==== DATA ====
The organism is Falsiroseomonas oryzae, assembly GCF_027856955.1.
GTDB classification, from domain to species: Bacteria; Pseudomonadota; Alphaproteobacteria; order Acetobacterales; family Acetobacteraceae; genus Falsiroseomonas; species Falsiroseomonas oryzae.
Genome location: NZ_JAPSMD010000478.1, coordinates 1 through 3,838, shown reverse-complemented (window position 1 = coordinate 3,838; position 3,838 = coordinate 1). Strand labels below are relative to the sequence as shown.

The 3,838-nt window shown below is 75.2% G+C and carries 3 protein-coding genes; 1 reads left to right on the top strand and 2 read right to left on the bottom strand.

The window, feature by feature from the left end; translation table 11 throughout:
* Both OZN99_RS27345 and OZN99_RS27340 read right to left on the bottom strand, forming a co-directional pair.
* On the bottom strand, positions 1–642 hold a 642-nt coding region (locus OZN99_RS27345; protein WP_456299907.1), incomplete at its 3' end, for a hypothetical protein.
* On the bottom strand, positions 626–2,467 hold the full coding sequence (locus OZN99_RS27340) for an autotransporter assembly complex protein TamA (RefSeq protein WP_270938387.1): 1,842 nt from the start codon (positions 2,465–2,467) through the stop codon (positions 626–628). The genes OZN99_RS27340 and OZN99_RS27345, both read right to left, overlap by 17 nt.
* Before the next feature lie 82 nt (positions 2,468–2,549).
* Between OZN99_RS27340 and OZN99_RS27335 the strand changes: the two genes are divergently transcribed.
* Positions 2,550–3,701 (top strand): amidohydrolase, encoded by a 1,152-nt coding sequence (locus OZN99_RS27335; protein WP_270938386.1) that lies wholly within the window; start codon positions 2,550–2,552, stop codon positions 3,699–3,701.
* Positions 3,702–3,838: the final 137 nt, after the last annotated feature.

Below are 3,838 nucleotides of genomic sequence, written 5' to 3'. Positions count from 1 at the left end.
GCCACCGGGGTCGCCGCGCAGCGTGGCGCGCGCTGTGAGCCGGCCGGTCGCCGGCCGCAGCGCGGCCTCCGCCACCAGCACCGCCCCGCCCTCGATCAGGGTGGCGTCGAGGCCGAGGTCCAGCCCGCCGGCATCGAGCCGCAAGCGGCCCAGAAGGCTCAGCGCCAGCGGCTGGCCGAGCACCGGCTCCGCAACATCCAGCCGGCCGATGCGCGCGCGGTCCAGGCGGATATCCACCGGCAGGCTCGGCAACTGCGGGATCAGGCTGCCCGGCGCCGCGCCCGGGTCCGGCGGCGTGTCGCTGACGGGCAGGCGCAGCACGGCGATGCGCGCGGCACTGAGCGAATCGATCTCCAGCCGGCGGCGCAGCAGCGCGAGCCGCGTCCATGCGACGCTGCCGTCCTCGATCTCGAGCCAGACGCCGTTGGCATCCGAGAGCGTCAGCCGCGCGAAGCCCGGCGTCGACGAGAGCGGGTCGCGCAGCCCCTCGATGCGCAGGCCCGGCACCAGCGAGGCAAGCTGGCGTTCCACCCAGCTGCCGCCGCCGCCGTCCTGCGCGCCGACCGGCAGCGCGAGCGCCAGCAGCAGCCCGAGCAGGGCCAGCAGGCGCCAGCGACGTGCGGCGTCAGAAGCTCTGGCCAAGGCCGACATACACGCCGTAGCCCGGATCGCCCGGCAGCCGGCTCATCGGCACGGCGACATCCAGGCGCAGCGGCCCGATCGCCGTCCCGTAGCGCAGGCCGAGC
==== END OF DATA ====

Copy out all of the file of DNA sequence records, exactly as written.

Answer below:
The organism is Falsiroseomonas oryzae, assembly GCF_027856955.1.
GTDB classification, from domain to species: Bacteria; Pseudomonadota; Alphaproteobacteria; order Acetobacterales; family Acetobacteraceae; genus Falsiroseomonas; species Falsiroseomonas oryzae.
Genome location: NZ_JAPSMD010000478.1, coordinates 1 through 3,838, shown reverse-complemented (window position 1 = coordinate 3,838; position 3,838 = coordinate 1). Strand labels below are relative to the sequence as shown.

The 3,838-nt window shown below is 75.2% G+C and carries 3 protein-coding genes; 1 reads left to right on the top strand and 2 read right to left on the bottom strand.

The window, feature by feature from the left end; translation table 11 throughout:
* Both OZN99_RS27345 and OZN99_RS27340 read right to left on the bottom strand, forming a co-directional pair.
* On the bottom strand, positions 1–642 hold a 642-nt coding region (locus OZN99_RS27345; protein WP_456299907.1), incomplete at its 3' end, for a hypothetical protein.
* On the bottom strand, positions 626–2,467 hold the full coding sequence (locus OZN99_RS27340) for an autotransporter assembly complex protein TamA (RefSeq protein WP_270938387.1): 1,842 nt from the start codon (positions 2,465–2,467) through the stop codon (positions 626–628). The genes OZN99_RS27340 and OZN99_RS27345, both read right to left, overlap by 17 nt.
* Before the next feature lie 82 nt (positions 2,468–2,549).
* Between OZN99_RS27340 and OZN99_RS27335 the strand changes: the two genes are divergently transcribed.
* Positions 2,550–3,701 (top strand): amidohydrolase, encoded by a 1,152-nt coding sequence (locus OZN99_RS27335; protein WP_270938386.1) that lies wholly within the window; start codon positions 2,550–2,552, stop codon positions 3,699–3,701.
* Positions 3,702–3,838: the final 137 nt, after the last annotated feature.

Below are 3,838 nucleotides of genomic sequence, written 5' to 3'. Positions count from 1 at the left end.
GCCACCGGGGTCGCCGCGCAGCGTGGCGCGCGCTGTGAGCCGGCCGGTCGCCGGCCGCAGCGCGGCCTCCGCCACCAGCACCGCCCCGCCCTCGATCAGGGTGGCGTCGAGGCCGAGGTCCAGCCCGCCGGCATCGAGCCGCAAGCGGCCCAGAAGGCTCAGCGCCAGCGGCTGGCCGAGCACCGGCTCCGCAACATCCAGCCGGCCGATGCGCGCGCGGTCCAGGCGGATATCCACCGGCAGGCTCGGCAACTGCGGGATCAGGCTGCCCGGCGCCGCGCCCGGGTCCGGCGGCGTGTCGCTGACGGGCAGGCGCAGCACGGCGATGCGCGCGGCACTGAGCGAATCGATCTCCAGCCGGCGGCGCAGCAGCGCGAGCCGCGTCCATGCGACGCTGCCGTCCTCGATCTCGAGCCAGACGCCGTTGGCATCCGAGAGCGTCAGCCGCGCGAAGCCCGGCGTCGACGAGAGCGGGTCGCGCAGCCCCTCGATGCGCAGGCCCGGCACCAGCGAGGCAAGCTGGCGTTCCACCCAGCTGCCGCCGCCGCCGTCCTGCGCGCCGACCGGCAGCGCGAGCGCCAGCAGCAGCCCGAGCAGGGCCAGCAGGCGCCAGCGACGTGCGGCGTCAGAAGCTCTGGCCAAGGCCGACATACACGCCGTAGCCCGGATCGCCCGGCAGCCGGCTCATCGGCACGGCGACATCCAGGCGCAGCGGCCCGATCGCCGTCCCGTAGCGCAGGCCGAGC